The End of the Beginning
J. Martin | Portland, OR USA | 03/31/2005
(5 out of 5 stars)

"Contrary to what some fans and critics believe, "Road to Ruin" is not the last great Ramones album. It is, however, the final album of the band's classic period. It's also the sound of a band trying hard to bust out of the cult basement, maybe realizing that the stripped-to-the-bones punk sound of its first three LPs wasn't going to crack the Top 40 after all.

Which is not to say that "Road to Ruin" is a sellout. Sure, there are a pair of tunes ("Don't Come Close" and "Questioningly") that veer far away from the Ramone-defining buzzsaw guitar sound. But, given the band's obvious love for bubblegum and 60s pop, even the (stellar) cover of "Needles and Pins" doesn't seem such a stretch.

And the rest of the tunes? Well, they're the kind of full-on, jet-fueled rockers you'd expect from the Ramones, but with just a dose of the grim realization that the years ahead may not be filled with limos, champagne and other perks of rock stardom. There are nods to punk boredom ("I Just Wanna Have Something To Do"), an angry kiss-off ("I Don't Want You") and rock's all-time most cryptic ode to angst and desparation ("It's a Long Way Back.") In the hands of a lesser band, such sentiments could result in a depressing record, indeed. But if the Ramones knew anything, it was how to write a catchy tune. And on "Road to Ruin," their pop sense overpowers any hint of punk negativity from start to finish. Along the way, we even get some boy-meets-girl Ramones ("She's the One") and the closest thing the band has probably ever had to a Classic Rock/FM Radio staple ("I Wanna Be Sedated"). And, like the songs themselves, the production of "Road to Ruin" foreshadows future Ramones releases. It's a more muscular sound than on the first three albums with bigger drums, louder guitars.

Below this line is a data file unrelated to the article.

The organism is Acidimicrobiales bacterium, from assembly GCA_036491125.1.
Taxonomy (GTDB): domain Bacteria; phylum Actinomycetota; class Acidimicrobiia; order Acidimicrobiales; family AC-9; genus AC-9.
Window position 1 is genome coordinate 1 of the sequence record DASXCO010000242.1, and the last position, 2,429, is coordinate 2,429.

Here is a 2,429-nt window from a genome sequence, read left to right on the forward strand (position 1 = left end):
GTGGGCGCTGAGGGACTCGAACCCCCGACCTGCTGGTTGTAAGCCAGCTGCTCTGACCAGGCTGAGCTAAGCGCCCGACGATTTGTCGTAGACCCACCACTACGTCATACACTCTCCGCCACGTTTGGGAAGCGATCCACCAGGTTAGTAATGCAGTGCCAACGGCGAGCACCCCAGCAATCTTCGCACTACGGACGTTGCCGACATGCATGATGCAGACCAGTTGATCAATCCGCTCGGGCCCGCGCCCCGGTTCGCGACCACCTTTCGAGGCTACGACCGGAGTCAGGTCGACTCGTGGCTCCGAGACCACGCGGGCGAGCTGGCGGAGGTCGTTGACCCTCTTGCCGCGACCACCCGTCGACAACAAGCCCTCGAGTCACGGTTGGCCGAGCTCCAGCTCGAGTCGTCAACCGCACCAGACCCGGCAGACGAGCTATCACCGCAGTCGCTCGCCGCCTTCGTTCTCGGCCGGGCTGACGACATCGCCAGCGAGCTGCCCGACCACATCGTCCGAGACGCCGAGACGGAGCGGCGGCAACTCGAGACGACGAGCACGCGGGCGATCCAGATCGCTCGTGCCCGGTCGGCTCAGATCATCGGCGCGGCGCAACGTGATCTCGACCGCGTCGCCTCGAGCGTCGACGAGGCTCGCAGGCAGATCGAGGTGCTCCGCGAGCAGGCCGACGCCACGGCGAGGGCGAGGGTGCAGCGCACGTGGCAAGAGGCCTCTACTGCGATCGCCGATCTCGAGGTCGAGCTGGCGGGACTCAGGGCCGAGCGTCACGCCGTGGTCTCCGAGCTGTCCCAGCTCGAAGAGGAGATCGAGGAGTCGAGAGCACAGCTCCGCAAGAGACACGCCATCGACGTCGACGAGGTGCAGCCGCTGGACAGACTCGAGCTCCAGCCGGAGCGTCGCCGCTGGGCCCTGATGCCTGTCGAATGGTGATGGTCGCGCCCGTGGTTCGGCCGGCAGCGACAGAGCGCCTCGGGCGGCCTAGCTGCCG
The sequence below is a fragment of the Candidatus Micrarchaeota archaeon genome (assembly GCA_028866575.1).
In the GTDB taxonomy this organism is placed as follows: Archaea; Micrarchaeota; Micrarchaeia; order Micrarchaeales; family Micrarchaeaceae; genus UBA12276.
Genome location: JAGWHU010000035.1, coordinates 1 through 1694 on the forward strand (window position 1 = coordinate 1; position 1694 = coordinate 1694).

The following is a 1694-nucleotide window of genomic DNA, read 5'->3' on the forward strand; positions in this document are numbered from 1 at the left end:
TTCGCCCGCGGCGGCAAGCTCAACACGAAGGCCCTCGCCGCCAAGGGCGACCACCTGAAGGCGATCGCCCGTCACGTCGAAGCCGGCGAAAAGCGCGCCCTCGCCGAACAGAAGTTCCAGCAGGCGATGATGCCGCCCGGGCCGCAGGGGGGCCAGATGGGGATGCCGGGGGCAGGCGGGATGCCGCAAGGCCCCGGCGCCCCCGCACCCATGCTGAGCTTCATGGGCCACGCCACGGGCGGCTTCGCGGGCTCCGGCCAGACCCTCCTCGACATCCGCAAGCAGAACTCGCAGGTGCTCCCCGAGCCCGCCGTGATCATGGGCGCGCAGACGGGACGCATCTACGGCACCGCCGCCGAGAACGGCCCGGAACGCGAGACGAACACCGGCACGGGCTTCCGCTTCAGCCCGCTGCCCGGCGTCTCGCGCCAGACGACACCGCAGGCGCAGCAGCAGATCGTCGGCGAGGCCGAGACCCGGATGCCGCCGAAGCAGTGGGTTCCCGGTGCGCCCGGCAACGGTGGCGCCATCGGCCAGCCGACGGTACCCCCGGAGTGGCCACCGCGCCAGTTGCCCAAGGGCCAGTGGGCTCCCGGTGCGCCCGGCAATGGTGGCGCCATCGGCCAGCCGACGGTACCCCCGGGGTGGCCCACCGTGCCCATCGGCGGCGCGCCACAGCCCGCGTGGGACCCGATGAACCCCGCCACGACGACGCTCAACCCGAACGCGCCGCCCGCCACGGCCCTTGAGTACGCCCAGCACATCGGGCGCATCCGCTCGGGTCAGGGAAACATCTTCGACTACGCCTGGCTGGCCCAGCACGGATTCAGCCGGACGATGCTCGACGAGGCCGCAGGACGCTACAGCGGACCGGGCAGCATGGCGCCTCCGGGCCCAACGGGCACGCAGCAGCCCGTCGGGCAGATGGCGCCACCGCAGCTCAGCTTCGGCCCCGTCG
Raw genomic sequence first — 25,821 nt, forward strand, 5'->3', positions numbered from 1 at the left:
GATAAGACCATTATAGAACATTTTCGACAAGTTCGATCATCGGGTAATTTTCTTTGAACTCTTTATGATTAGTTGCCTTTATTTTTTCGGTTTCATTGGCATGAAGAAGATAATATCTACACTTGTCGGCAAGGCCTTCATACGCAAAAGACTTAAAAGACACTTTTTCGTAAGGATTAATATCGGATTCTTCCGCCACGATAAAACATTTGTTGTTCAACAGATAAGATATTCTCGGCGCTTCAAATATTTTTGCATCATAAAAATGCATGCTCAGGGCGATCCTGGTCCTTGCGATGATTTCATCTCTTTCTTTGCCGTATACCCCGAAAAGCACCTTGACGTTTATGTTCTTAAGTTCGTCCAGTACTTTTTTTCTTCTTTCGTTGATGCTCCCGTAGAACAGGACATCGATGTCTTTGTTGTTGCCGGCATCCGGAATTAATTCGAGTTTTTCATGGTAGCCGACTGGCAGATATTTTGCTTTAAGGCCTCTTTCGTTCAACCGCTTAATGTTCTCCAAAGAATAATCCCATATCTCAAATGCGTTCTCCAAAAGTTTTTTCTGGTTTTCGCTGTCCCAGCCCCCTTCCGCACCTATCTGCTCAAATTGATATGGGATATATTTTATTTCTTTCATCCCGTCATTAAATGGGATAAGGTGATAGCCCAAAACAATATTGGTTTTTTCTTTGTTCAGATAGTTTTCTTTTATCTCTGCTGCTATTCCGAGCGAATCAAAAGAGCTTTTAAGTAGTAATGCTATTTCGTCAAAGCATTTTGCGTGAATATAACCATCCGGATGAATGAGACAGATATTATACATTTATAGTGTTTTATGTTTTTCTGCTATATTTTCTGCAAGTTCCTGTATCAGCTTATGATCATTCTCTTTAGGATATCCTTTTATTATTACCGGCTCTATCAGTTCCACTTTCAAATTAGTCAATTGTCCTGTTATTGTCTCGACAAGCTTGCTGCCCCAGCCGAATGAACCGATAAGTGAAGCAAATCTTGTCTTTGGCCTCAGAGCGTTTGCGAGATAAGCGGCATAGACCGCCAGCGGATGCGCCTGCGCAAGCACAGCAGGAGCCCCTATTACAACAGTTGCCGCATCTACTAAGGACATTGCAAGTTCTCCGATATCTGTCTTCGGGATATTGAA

The Ramones did in fact have more great albums up their leather sleeves in the ensuing years, but for any fan, it's hard not to see "Road to Ruin" as a turning point. This is probably the first album on which the Ramones understood that they had become THE RAMONES - and that any respect this brought was met in equal measure with heartache, inner turmoil and the indifference of the record-buying public. It's the first album on which the band toyed just a bit with its formula in search of a hit, and the last on which the boys reasonably hoped they might go gold without resorting to more extreme, Spectorized measures. And it was probably the last album the Ramones recorded before figuring out that to make a go of this punk rock thing, they'd have to earn their bread and butter by keeping an ungodly tour schedule - a neverending series of one-nighters they'd keep up till damn near the end of their lives. Road to ruin, indeed."